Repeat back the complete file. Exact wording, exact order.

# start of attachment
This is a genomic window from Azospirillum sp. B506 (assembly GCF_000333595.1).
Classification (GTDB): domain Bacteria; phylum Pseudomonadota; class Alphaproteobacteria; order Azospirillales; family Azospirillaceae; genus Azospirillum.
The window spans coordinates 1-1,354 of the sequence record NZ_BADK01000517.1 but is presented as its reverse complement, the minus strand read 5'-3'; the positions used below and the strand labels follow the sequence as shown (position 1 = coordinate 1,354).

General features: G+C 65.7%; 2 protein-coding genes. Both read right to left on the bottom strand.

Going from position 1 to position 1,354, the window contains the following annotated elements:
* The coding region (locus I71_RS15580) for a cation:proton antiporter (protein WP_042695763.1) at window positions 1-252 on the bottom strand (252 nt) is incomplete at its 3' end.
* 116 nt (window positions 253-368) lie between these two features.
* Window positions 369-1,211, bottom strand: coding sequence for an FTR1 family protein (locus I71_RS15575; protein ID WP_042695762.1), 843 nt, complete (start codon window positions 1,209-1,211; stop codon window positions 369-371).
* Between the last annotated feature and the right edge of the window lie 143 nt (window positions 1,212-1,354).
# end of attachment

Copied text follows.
This is a genomic window from Azospirillum sp. B506 (assembly GCF_000333595.1).
Classification (GTDB): domain Bacteria; phylum Pseudomonadota; class Alphaproteobacteria; order Azospirillales; family Azospirillaceae; genus Azospirillum.
The window spans coordinates 1-1,354 of the sequence record NZ_BADK01000517.1 but is presented as its reverse complement, the minus strand read 5'-3'; the positions used below and the strand labels follow the sequence as shown (position 1 = coordinate 1,354).

General features: G+C 65.7%; 2 protein-coding genes. Both read right to left on the bottom strand.

Going from position 1 to position 1,354, the window contains the following annotated elements:
* The coding region (locus I71_RS15580) for a cation:proton antiporter (protein WP_042695763.1) at window positions 1-252 on the bottom strand (252 nt) is incomplete at its 3' end.
* 116 nt (window positions 253-368) lie between these two features.
* Window positions 369-1,211, bottom strand: coding sequence for an FTR1 family protein (locus I71_RS15575; protein ID WP_042695762.1), 843 nt, complete (start codon window positions 1,209-1,211; stop codon window positions 369-371).
* Between the last annotated feature and the right edge of the window lie 143 nt (window positions 1,212-1,354).